vfs-module lincense

Jeremy Allison jra at samba.org
Wed Feb 27 09:54:47 GMT 2002

On Wed, Feb 27, 2002 at 11:30:12AM -0600, Esh, Andrew wrote:
> I believe this is a very unfortunate interpretation of the GPL. It makes it
> impossible for non-GPL file system access methods to be implemented, so
> encryption, accounting, or virtualization methods cannot, in many cases, be
> added.

Unfortunate for who ? Personlly I consider it very fortunate.
There is an error in your above statement. *Proprietary* encryption, accounting,
or virtualization methods cannot be added. Many of us consider this a
good thing.

If you want proprietary vfs modules that do such, go across the
process boundary and take the performance hit. You do have that
option. Yes this means the proprietary modules will be slower
than GPL ones that do the same thing. Again, this is not (IMHO)
a bad thing.

> Now that my confidence is shaken, maybe I should ask this: Does the storage
> of a Samba share on a non-GPL file system break the Samba license? Perhaps
> my interpretations are at fault, but I don't see how a non-GPL file systems
> could be used, without touching GPL code somewhere. The Linux kernel is GPL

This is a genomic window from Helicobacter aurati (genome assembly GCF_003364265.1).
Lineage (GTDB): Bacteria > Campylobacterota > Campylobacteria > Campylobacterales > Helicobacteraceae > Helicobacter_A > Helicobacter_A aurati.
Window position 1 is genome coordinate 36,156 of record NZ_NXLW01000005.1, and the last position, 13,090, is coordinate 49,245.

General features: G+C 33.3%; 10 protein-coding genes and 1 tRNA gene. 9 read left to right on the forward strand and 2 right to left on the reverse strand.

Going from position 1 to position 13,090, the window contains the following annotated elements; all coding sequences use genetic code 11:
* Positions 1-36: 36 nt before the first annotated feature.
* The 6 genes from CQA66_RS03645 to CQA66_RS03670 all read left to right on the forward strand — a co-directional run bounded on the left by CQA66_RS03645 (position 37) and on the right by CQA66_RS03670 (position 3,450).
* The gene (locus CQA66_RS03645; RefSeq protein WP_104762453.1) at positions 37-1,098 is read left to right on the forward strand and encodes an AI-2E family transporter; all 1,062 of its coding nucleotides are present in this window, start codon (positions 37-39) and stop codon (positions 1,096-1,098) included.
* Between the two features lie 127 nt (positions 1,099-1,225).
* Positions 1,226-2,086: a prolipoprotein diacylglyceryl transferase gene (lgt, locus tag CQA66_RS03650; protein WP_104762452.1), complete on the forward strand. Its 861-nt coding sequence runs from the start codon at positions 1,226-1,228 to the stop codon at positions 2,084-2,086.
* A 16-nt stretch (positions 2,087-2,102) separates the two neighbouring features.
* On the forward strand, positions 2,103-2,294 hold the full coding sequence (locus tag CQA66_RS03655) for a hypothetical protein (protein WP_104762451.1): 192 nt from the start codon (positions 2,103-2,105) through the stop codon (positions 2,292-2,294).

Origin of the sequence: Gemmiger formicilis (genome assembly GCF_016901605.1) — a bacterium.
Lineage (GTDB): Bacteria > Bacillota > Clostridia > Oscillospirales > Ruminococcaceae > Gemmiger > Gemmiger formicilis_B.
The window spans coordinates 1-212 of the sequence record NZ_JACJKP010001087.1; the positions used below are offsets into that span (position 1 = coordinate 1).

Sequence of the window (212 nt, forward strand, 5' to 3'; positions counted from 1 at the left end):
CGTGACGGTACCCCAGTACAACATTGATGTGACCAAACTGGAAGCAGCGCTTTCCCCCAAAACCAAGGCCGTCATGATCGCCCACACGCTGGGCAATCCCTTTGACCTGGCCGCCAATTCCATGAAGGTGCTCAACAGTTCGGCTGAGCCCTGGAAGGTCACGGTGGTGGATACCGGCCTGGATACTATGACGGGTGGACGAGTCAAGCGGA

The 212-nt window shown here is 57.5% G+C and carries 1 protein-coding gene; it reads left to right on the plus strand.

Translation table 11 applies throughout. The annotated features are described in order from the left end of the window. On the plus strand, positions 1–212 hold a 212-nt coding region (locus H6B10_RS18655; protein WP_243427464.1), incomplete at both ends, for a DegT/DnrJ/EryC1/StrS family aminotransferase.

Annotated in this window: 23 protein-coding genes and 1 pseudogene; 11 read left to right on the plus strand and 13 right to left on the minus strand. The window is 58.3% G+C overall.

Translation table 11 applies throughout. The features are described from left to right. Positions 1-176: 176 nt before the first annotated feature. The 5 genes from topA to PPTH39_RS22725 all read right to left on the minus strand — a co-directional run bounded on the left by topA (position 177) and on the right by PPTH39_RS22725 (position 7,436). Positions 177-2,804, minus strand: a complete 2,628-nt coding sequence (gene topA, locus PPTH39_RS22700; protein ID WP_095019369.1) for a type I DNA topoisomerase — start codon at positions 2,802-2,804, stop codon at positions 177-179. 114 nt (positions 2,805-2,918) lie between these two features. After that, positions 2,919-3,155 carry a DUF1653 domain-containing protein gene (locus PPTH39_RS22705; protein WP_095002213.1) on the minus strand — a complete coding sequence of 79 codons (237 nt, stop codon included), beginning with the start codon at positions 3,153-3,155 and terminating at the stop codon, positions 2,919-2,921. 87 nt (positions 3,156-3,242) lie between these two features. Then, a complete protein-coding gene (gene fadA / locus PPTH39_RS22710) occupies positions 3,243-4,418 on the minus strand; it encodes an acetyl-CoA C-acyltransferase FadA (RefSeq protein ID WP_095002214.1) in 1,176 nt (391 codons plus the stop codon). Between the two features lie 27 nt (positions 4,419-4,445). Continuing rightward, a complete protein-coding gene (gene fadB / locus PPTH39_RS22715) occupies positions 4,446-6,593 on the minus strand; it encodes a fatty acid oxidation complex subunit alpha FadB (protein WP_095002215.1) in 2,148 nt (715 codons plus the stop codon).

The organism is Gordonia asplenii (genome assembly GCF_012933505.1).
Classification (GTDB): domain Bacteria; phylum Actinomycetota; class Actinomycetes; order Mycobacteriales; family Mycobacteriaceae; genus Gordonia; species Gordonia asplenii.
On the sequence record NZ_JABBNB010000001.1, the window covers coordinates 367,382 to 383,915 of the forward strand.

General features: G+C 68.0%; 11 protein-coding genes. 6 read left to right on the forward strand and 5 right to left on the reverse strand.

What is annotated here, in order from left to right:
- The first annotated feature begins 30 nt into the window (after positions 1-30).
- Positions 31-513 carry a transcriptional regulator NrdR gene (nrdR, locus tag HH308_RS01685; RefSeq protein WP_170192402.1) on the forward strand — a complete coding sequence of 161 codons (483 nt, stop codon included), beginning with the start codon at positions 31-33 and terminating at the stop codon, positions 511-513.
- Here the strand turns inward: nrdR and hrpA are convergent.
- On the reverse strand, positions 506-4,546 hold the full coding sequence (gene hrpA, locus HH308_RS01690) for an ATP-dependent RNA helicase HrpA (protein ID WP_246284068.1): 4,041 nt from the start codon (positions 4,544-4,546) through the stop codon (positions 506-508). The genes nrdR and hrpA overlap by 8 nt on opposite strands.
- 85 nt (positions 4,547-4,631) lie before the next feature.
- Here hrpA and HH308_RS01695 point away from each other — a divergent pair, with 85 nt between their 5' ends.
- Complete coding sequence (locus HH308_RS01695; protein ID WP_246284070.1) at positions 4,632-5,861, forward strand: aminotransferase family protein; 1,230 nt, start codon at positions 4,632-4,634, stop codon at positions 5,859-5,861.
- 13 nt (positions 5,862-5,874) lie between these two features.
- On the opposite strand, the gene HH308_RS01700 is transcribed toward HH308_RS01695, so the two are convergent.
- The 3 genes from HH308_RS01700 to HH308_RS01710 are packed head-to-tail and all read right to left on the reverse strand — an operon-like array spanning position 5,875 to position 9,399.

> isn't it? That implies that all kernel modules must be GPL.

Linus gave an exemption for kernel modules. Otherwise, yes, all kernel
modules would have to be GPL. As for non-GPL filesystems and kernel,
see this part of the GPL :

"However, as a
special exception, the source code distributed need not include
anything that is normally distributed (in either source or binary
form) with the major components (compiler, kernel, and so on) of the
operating system on which the executable runs, unless that component
itself accompanies the executable."

This exempts libc, filesystems, libcrypt, libnsl etc. etc.
All the UNIX vendors are happy with this, and ship Samba on
top of their proprietary UNIXes (I work for one of them) so
I think you're getting concerned over nothing here. Their
lawyers are happy with this. I've been in discussions with
many of them :-).

> This is exactly the sort of creeping and spreading application of the GPL
> that Microsoft points to when they try to scare us into thinking that GPL is
> bad.

No, it's been this way for many years, since the first dynamic linking
was invented on UNIX. You may be new to this part of the GPL, but
many of us are not.

> Maybe the solution to this is to implement some sort of socket interface.
> Would that de-couple Samba enough to allow non-GPL file system access
> methods to be used?

Yes, any IPC based mechanism de-couples.


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